“They can continue to operate their energy efficiency without an active supply program,” he said. The state gave the compact that right during a Department of Public Utilities proceeding, he said, although the compact would have to be trying to re-establish its power-supply program.
Other so-called municipal aggregators in the state have suspended their supply programs and restarted them later, Powicki said.
The difference, according to Soares, is that, unlike those entities, the compact provides energy-efficiency services. He argued in an email to the Times that “in order to administer an energy-efficiency program, the aggregation has to have a competitive power-supply program.”
But in a document forwarded to the Times by the compact’s chairwoman, Joyce Flynn, an editing note indicates that even the compact is unsure whether that restriction is absolute: “State law requires that in order to get energy-efficiency programs, entity must be establishing a program – there is an open question if you have to be actually providing power supply which we want to steer clear of,” reads the note.
The compact does its best to secure the best price in the market and to let its customers know they have a choice of suppliers, its administrator, Margaret Downey, said Monday. But despite the push for deregulation, the state’s competitive market is not robust, she said.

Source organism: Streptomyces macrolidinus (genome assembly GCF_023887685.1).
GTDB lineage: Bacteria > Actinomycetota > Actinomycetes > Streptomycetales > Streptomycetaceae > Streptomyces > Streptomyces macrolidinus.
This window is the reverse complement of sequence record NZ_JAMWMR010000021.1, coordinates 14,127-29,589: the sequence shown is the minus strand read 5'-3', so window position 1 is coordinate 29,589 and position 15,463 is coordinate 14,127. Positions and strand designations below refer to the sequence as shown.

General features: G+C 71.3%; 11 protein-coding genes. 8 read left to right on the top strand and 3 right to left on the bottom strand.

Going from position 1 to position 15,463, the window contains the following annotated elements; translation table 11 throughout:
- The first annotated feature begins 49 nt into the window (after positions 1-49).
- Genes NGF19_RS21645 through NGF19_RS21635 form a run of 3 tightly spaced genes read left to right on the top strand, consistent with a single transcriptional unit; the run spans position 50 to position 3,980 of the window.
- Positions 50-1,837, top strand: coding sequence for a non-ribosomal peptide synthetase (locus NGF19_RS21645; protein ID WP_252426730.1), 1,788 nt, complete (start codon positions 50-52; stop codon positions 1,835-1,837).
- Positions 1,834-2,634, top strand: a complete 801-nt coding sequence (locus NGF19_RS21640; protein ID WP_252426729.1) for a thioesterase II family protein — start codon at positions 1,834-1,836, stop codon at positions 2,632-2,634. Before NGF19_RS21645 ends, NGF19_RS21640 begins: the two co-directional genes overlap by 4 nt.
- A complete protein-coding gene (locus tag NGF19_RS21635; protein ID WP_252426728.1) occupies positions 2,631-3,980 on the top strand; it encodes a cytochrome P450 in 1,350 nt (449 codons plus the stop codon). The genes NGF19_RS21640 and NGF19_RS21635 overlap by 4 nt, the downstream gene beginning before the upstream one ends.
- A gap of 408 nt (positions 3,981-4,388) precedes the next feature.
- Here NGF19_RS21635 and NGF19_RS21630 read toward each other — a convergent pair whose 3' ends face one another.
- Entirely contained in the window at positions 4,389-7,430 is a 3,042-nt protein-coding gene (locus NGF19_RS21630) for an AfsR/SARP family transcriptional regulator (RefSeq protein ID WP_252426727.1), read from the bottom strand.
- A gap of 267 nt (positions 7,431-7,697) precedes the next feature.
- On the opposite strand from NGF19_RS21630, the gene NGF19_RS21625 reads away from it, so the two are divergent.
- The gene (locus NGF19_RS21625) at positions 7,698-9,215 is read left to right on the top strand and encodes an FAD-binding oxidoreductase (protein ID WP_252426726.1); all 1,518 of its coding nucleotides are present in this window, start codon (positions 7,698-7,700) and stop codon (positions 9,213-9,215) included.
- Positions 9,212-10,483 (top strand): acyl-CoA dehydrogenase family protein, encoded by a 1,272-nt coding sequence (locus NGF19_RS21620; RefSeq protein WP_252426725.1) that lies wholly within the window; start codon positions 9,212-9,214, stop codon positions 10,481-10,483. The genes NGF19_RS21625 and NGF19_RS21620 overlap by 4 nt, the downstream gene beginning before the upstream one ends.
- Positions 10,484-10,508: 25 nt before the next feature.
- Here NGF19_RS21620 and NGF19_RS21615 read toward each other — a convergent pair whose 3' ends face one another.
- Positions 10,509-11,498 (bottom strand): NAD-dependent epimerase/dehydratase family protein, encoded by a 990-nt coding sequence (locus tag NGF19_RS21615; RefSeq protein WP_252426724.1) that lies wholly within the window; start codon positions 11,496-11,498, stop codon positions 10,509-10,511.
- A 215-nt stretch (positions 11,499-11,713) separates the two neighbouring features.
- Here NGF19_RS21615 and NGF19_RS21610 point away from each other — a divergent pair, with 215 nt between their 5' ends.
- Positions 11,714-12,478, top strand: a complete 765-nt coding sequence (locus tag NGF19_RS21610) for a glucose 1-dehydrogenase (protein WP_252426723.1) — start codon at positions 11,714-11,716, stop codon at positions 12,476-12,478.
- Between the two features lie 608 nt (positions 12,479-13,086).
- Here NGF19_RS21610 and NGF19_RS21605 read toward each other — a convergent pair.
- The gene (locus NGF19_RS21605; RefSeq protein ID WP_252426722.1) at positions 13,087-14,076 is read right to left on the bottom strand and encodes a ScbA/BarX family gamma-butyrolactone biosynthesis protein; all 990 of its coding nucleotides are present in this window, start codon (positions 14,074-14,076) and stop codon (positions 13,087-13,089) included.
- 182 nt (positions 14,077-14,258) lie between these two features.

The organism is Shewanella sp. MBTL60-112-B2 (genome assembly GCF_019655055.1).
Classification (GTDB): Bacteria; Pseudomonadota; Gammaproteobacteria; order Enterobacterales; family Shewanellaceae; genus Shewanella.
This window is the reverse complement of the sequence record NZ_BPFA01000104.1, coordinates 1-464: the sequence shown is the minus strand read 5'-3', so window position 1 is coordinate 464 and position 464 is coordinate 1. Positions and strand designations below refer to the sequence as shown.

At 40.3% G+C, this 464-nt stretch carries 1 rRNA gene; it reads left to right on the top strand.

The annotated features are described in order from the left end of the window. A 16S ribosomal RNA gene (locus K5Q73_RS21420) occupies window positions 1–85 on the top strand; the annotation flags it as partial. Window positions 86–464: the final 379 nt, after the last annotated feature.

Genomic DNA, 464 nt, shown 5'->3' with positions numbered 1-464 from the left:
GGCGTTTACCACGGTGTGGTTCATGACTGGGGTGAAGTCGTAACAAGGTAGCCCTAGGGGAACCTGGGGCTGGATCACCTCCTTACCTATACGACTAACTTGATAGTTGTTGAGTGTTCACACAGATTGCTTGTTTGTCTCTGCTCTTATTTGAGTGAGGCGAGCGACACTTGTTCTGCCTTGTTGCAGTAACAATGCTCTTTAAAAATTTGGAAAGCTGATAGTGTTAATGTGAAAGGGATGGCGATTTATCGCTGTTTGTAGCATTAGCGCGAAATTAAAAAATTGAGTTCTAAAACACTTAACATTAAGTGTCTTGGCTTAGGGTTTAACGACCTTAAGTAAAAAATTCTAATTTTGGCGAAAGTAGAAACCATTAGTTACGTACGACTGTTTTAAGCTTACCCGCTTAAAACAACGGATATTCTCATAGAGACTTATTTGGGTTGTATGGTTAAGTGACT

“If somebody came to us and said you don’t have to have power supply to run the energy-efficiency program, I would love to see that,” she said.
In an email to the Times, a spokeswoman for the DPU wrote that the department is investigating whether aggregators that provide only power supply may suspend their programs.
“In regards to the compact, the department has found that if an entire town has opted out of the compact’s supply program and … therefore the customers are served by NStar Electric Company’s basic service or an alternative competitive supplier, then the compact cannot administer the energy-efficiency programs for that town,” DPU spokeswoman Mary-Leah Assad wrote.